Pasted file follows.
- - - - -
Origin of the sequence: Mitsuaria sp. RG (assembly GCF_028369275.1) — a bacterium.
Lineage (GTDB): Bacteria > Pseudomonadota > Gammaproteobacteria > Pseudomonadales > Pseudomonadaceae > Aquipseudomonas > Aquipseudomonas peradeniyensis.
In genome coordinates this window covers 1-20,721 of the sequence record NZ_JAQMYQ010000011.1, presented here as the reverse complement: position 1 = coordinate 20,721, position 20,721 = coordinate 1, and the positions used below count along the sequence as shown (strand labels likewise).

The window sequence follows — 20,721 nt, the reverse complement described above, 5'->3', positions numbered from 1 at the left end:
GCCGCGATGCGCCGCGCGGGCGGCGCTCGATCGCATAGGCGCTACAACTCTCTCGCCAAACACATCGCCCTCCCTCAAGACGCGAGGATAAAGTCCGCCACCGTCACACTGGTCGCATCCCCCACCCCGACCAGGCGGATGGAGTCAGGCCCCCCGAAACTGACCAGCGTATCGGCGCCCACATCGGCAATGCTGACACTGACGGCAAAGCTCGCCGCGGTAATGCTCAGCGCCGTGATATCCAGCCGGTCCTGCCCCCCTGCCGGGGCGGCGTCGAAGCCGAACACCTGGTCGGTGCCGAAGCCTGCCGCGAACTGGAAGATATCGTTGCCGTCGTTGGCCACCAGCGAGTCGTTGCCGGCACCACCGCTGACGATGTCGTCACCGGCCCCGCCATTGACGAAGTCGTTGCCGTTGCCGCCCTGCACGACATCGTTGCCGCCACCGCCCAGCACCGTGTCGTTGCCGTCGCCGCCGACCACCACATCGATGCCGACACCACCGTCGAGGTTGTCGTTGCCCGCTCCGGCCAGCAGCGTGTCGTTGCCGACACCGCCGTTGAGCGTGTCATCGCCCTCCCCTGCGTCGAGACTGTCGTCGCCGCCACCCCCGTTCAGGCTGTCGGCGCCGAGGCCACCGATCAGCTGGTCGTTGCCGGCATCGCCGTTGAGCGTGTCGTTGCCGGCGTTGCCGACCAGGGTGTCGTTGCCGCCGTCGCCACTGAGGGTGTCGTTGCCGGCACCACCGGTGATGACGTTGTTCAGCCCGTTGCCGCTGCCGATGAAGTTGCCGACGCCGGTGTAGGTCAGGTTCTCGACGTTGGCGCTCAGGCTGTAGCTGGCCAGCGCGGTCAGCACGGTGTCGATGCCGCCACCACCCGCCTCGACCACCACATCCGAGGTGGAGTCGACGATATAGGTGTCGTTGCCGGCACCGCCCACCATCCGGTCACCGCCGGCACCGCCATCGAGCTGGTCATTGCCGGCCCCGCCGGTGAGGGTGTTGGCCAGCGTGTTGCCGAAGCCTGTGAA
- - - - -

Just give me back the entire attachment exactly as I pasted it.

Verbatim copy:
Origin of the sequence: Mitsuaria sp. RG (assembly GCF_028369275.1) — a bacterium.
Lineage (GTDB): Bacteria > Pseudomonadota > Gammaproteobacteria > Pseudomonadales > Pseudomonadaceae > Aquipseudomonas > Aquipseudomonas peradeniyensis.
In genome coordinates this window covers 1-20,721 of the sequence record NZ_JAQMYQ010000011.1, presented here as the reverse complement: position 1 = coordinate 20,721, position 20,721 = coordinate 1, and the positions used below count along the sequence as shown (strand labels likewise).

The window sequence follows — 20,721 nt, the reverse complement described above, 5'->3', positions numbered from 1 at the left end:
GCCGCGATGCGCCGCGCGGGCGGCGCTCGATCGCATAGGCGCTACAACTCTCTCGCCAAACACATCGCCCTCCCTCAAGACGCGAGGATAAAGTCCGCCACCGTCACACTGGTCGCATCCCCCACCCCGACCAGGCGGATGGAGTCAGGCCCCCCGAAACTGACCAGCGTATCGGCGCCCACATCGGCAATGCTGACACTGACGGCAAAGCTCGCCGCGGTAATGCTCAGCGCCGTGATATCCAGCCGGTCCTGCCCCCCTGCCGGGGCGGCGTCGAAGCCGAACACCTGGTCGGTGCCGAAGCCTGCCGCGAACTGGAAGATATCGTTGCCGTCGTTGGCCACCAGCGAGTCGTTGCCGGCACCACCGCTGACGATGTCGTCACCGGCCCCGCCATTGACGAAGTCGTTGCCGTTGCCGCCCTGCACGACATCGTTGCCGCCACCGCCCAGCACCGTGTCGTTGCCGTCGCCGCCGACCACCACATCGATGCCGACACCACCGTCGAGGTTGTCGTTGCCCGCTCCGGCCAGCAGCGTGTCGTTGCCGACACCGCCGTTGAGCGTGTCATCGCCCTCCCCTGCGTCGAGACTGTCGTCGCCGCCACCCCCGTTCAGGCTGTCGGCGCCGAGGCCACCGATCAGCTGGTCGTTGCCGGCATCGCCGTTGAGCGTGTCGTTGCCGGCGTTGCCGACCAGGGTGTCGTTGCCGCCGTCGCCACTGAGGGTGTCGTTGCCGGCACCACCGGTGATGACGTTGTTCAGCCCGTTGCCGCTGCCGATGAAGTTGCCGACGCCGGTGTAGGTCAGGTTCTCGACGTTGGCGCTCAGGCTGTAGCTGGCCAGCGCGGTCAGCACGGTGTCGATGCCGCCACCACCCGCCTCGACCACCACATCCGAGGTGGAGTCGACGATATAGGTGTCGTTGCCGGCACCGCCCACCATCCGGTCACCGCCGGCACCGCCATCGAGCTGGTCATTGCCGGCCCCGCCGGTGAGGGTGTTGGCCAGCGTGTTGCCGAAGCCTGTGAA